Themed ‘Memory and Prophecy’, the event brought together over 90 sisters and brothers to reflect on the accomplishments of the past three decades as well as the challenges and opportunities ahead.
The keynote address was delivered by Br. Michael Perry, Minister General of the Order of Friars Minor. Tracing the history of Franciscans International (FI), he acknowledged the particular contributions of the late Sr. Elizabeth Cameron, OSF, and Br. Dionysius Minthoff, OFM – who, at age 88, continues to work with vulnerable migrants in Malta.
Their conviction that Franciscan spirituality and ethics shared many common values with the founding charter of the United Nations ultimately lead to the establishment of FI as the first ever common ministry on the international and intra-familial scale in the history of the Franciscan movement.
Looking toward the future, Br. Michael emphasized a dichotomy in the modern world, where people are simultaneously becoming more connected and disconnected resulting in an rise of political, economic, social, and cultural exclusion. Quoting Pope Francis’ encyclical Laudato Si, Br. Michael reaffirmed the strong commitment of the CFF and FI to care for the poor, promote peace, and protect and preserve our common home, the planet.
Br. Michael was joined by two long term regional partners of FI from Mexico and the Democratic Republic of Congo (DRC). Sr. Diana Muñoz Alba, FMM and director of the Bethany Santa Martha migrant shelter, recounted the story of Wendy, one of the first migrants she encountered – a powerful testimony that reminds us there is always a human face behind migration.
Wendy was kidnapped and abused at age 11 by the Marcos in Honduras, but ultimately managed to escape with her children after nearly 16 years of captivity. After a perilous journey to Mexico was welcomed at Casa Bethany Santa Martha. Yet despite reaching the safety of the shelter, she was later forced to return to Honduras after her family received death threats by her captors. She has not been heard from since.
Sr. Diana also highlighted the importance of international solidarity for her and her fellow sisters, who have repeatedly been threatened for their work. “It is crucial at this time to have the support of Franciscans International, and to raise awareness of the situation that those welcoming migrants in their homes in Mexico are facing,” she said.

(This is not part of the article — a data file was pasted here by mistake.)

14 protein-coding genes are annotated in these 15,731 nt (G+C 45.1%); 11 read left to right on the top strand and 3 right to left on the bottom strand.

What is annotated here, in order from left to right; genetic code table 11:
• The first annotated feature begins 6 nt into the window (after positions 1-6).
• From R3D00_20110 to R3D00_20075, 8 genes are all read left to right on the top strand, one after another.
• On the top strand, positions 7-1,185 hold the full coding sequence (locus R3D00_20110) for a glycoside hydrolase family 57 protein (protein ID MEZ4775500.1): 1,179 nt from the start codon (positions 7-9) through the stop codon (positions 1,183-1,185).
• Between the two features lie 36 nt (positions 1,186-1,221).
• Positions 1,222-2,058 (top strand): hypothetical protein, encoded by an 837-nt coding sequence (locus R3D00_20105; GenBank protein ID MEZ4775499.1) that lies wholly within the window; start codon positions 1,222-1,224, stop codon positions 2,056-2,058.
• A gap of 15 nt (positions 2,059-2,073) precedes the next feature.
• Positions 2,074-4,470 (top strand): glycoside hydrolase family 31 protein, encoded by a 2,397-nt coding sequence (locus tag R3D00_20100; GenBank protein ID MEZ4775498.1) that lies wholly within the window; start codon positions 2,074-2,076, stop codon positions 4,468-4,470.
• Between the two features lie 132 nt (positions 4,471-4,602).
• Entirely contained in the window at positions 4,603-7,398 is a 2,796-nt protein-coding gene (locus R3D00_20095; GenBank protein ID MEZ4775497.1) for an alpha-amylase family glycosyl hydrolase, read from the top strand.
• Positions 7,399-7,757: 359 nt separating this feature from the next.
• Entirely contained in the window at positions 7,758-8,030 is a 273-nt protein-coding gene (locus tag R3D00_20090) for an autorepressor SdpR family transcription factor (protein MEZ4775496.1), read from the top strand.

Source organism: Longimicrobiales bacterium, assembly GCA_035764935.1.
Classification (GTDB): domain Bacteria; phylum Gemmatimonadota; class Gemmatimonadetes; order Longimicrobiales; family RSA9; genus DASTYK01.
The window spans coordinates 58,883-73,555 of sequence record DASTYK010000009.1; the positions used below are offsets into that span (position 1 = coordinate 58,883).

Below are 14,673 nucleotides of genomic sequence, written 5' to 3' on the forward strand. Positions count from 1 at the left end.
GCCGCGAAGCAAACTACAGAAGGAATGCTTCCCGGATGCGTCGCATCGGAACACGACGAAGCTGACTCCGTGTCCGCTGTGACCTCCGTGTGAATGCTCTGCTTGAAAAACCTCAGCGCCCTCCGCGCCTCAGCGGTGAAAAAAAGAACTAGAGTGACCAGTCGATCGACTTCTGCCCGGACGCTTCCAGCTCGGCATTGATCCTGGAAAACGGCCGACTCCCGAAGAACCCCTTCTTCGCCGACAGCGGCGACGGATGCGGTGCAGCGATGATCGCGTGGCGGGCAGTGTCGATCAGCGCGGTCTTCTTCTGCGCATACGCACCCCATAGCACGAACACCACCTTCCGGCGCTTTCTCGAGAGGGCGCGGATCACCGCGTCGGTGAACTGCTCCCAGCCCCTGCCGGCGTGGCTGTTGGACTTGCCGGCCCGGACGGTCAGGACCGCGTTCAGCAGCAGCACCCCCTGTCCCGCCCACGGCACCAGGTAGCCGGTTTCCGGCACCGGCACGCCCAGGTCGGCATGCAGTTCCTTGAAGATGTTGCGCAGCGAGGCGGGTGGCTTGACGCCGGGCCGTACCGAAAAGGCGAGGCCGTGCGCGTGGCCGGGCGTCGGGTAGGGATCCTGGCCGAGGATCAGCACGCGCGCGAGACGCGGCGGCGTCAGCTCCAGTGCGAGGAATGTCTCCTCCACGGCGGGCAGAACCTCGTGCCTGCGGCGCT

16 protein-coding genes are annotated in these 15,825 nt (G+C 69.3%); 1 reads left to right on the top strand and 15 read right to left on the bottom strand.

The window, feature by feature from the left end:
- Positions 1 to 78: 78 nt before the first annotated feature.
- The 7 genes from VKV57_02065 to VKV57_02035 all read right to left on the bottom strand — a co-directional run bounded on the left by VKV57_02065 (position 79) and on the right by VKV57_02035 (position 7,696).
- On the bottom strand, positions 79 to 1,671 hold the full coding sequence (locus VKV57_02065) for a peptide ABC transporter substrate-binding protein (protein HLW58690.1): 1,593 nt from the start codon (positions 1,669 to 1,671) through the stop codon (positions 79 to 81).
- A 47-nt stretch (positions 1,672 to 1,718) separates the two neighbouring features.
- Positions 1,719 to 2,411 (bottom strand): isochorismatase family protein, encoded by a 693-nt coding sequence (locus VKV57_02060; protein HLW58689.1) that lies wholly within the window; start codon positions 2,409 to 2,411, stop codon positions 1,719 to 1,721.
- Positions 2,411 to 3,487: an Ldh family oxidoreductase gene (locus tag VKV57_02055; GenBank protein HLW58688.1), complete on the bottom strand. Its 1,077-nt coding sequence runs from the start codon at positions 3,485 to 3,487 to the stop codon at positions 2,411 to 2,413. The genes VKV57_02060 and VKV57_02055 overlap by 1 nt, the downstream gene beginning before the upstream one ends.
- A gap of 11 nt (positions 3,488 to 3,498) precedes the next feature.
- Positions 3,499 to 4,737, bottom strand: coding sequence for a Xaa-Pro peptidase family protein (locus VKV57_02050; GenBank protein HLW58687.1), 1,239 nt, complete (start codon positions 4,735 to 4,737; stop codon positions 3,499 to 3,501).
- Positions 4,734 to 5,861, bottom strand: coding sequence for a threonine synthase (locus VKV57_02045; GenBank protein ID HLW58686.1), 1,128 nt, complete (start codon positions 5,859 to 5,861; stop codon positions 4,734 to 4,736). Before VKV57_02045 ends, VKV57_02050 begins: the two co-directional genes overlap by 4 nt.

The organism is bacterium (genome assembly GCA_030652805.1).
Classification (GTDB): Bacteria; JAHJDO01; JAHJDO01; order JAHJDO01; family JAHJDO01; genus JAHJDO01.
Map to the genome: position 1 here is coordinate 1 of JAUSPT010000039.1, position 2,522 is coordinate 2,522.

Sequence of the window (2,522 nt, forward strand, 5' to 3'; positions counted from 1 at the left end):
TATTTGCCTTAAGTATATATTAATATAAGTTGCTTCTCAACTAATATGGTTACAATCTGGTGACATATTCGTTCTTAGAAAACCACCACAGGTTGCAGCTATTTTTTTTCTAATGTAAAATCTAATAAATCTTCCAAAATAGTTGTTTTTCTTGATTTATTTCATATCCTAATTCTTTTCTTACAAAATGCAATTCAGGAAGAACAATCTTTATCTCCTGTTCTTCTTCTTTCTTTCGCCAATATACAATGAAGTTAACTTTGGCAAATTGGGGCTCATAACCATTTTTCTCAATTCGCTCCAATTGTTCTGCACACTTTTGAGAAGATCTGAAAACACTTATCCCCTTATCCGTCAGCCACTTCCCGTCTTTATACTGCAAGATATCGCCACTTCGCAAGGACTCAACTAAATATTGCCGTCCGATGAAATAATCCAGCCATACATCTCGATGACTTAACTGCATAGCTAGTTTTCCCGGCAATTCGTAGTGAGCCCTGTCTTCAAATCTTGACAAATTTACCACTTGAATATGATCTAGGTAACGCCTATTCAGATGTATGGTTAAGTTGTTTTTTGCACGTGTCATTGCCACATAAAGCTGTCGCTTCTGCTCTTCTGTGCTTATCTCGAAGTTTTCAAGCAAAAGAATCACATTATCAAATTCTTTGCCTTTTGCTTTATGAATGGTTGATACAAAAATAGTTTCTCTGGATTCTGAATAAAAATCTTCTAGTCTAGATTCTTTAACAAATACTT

Read her full remarks in Spanish
Mgr. Fridolin Ambonga, OFMCap and Archbishop of Kinshasa, has played a prominent role in mediating political disputes in the DRC. Starting in 2016, scheduled presidential elections in the country were repeatedly postponed, raising tensions and occasionally sparking violence. Through its strong engagement and moral appeal, the Conférence Épiscopale Nationale du Congo (CENCO) managed to facilitate a dialogue that, in December 2018, led to the first peaceful transition of power since the country’s independence in 1960. Throughout this process, Mgr. Ambonga and his colleagues worked with Franciscans International at the Unite Nations to advocate for international support for an inclusive and transparent electoral process.
During his address, Mgr. Ambonga elaborate on his inspiration derived from the Gospels. “Without falling into historical-theological disputes over the reasons for the death sentence of Jesus, we know with certainty that Jesus died also because of his struggle for justice,” he said. “As long as there is any form of injustice in society, His memory cannot leave his disciples indifferent and inert.”
Read his full remarks in Italian
Br. Markus Heinze, OFM and Executive Directory of Franciscans International, also paid tribute to the memory of Sr. Crescencía Lucero, SFIC, who was meant to take part in the celebrations but passed away on 15 May 2019. Throughout her life, Sr. Cres worked as a tireless advocate for human rights in the Philippines and throughout Asia-Pacific. Together with Franciscans International she conducted yearly workshops to build the capacity of the Franciscan Family and other civil society partners. Sr. Cres traveled to Geneva most recently in 2017, where she denounced the devastating impact that President Duterte’s so-called ‘war on drugs’ has had on the Philippines.
The gathering concluded with a celebratory receptions where attendees had the opportunity to meet the speakers, mingle, and further discuss the work of FI and the CFF.
Throughout 2019, we are hosting a number of events to celebrate the accomplishments of the past three decades, call attention to the many challenges we still face, and share the roots of our organization. For more information, you can subscribe to our newsletter, and follow us on Facebook or Twitter.